Date of Award
Doctor of Philosophy (PhD)
How do firms create strategically relevant capabilities? In this study, insights from evolutionary economics and organizational learning theories are combined to explore the mechanisms behind the creation of organizational capabilities in the context of infrequent, heterogeneous, and complex administrative tasks. More specifically, the investigation covers the effects of both tacit and codified knowledge accumulation mechanisms on the development of a practice specialized in the management of post-acquisition integration processes. Hypotheses about the performance implications of pre-acquisition resources, post-acquisition integration decisions, and knowledge accumulation and codification processes are tested with primary data collected from a sample of 51 bank holding companies in the United States and Canada, for a total of 577 completed acquisitions. Results show that codification and routinization processes play a key role in shaping the evolution of post-acquisition integration practices, and that both mechanisms have a positive influence on acquisition performance, within specific limitations. The effectiveness of tacit knowledge accumulation is constrained by the degree of homogeneity of past experiences, whereas knowledge codification impacts performance only when high levels of integration are to be achieved. Results also show that greater level of integration have positive implications for acquisition performance and that decisions to replace top management affect performance negatively. Conclusions are drawn about necessary refinements of current theoretical approaches to accommodate complex learning conditions, and the potential implications for the management of acquisitions, as well as other infrequent and complex organizational events, such as strategic alliances and internal reorganizations, are discussed.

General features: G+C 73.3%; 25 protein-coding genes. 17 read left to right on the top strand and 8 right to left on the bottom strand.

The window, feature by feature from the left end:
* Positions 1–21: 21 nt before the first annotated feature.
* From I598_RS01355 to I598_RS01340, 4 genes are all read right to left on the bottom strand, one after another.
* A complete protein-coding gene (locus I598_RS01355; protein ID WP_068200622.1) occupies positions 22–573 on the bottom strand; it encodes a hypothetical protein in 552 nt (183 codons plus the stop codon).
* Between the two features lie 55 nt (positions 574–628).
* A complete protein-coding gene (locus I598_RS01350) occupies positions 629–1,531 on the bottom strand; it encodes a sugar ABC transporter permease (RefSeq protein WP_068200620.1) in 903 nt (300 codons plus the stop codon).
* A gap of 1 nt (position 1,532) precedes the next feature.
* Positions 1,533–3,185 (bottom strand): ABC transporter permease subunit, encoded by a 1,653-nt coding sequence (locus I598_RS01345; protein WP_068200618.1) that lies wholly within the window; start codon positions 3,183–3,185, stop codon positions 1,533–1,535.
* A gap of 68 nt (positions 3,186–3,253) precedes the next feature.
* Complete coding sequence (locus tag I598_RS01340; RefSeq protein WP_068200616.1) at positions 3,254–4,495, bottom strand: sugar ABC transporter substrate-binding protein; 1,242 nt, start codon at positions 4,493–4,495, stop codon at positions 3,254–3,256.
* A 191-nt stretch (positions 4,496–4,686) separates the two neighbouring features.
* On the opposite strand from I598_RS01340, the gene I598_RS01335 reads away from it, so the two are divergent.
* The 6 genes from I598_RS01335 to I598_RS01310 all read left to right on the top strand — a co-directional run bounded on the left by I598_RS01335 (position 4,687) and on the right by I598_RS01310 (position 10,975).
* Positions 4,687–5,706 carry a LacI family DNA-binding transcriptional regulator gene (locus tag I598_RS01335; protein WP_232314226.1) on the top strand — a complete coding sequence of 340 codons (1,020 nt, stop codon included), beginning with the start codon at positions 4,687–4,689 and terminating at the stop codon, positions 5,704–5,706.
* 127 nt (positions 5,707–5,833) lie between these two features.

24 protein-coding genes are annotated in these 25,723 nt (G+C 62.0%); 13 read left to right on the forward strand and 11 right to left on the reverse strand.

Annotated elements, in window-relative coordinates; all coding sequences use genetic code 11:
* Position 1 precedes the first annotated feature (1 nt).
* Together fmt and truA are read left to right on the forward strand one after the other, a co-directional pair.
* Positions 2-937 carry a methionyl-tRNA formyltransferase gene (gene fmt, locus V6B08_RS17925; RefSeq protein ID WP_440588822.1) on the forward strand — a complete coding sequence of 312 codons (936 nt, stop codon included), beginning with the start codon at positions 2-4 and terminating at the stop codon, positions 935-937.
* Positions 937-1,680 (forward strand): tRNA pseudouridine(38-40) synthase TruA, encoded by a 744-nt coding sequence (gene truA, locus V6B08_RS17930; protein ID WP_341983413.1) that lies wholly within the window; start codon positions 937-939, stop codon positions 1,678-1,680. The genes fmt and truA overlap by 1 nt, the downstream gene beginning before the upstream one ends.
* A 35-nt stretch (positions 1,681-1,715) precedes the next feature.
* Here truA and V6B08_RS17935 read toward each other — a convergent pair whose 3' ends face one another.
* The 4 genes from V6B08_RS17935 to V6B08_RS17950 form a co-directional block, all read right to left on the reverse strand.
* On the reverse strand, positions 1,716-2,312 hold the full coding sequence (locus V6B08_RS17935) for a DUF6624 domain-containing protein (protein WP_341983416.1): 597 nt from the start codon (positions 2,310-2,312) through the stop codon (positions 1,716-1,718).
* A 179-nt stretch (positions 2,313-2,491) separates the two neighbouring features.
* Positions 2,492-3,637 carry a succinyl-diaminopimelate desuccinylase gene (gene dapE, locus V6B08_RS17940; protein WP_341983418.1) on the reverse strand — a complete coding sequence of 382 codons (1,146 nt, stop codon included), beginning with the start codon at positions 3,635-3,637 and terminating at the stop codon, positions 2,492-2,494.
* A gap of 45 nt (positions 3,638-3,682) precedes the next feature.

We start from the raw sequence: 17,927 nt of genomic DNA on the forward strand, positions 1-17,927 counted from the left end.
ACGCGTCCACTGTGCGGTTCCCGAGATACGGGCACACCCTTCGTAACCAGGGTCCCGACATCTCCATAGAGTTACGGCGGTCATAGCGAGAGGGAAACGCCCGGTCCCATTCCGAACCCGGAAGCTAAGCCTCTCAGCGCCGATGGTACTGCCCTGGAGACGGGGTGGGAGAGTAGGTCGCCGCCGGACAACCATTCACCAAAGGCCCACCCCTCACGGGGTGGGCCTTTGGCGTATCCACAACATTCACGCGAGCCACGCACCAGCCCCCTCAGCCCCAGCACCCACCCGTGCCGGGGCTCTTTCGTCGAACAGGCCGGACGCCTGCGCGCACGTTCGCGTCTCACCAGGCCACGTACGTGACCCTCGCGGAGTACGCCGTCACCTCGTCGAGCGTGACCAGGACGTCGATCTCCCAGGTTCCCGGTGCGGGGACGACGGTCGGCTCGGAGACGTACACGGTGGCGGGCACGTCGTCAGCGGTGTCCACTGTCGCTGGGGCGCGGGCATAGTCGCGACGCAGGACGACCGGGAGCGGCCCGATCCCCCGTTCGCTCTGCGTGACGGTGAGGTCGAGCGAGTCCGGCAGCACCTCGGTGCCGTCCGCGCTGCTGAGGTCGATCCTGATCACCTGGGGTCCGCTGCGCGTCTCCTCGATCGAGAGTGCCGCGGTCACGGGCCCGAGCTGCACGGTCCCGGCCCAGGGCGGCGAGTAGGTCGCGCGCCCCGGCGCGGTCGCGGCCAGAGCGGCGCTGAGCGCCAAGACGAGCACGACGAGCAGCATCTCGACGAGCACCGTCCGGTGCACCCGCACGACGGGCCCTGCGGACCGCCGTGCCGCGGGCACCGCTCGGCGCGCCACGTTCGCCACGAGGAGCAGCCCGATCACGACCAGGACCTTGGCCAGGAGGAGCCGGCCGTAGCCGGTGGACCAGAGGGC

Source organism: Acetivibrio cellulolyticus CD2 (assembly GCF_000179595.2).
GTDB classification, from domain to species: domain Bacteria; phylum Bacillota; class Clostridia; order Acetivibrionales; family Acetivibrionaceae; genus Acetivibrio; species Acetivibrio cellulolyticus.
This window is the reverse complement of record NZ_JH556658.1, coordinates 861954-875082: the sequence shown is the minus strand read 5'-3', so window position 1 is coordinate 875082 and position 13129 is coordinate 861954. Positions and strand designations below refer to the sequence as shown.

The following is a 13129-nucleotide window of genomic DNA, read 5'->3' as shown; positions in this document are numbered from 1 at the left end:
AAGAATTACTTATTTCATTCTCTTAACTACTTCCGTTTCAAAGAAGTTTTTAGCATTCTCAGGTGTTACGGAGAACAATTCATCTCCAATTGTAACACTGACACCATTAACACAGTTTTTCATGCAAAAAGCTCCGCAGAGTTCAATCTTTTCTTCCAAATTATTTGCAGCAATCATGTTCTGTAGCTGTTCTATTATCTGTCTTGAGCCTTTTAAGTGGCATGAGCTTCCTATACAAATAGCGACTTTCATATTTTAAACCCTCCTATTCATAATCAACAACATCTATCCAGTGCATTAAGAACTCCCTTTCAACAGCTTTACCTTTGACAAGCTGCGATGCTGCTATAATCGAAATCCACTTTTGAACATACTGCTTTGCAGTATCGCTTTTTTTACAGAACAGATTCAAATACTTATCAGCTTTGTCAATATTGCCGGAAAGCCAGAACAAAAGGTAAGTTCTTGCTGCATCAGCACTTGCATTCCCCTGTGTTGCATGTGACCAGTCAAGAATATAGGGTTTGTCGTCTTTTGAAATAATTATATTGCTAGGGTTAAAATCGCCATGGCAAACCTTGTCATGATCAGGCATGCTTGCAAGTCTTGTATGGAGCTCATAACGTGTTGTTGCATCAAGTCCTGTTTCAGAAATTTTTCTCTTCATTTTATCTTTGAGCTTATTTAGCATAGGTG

Zollo, Maurizio, "Knowledge Codification, Process Routinization, and the Creation of Organizational Capabilities: Post-Acquisition Management in the United States Banking Industry" (1998). Publicly Accessible Penn Dissertations. 1528.
Business Administration, Management, and Operations Commons, Economics Commons, Finance and Financial Management Commons, Management Sciences and Quantitative Methods Commons, Organizational Behavior and Theory Commons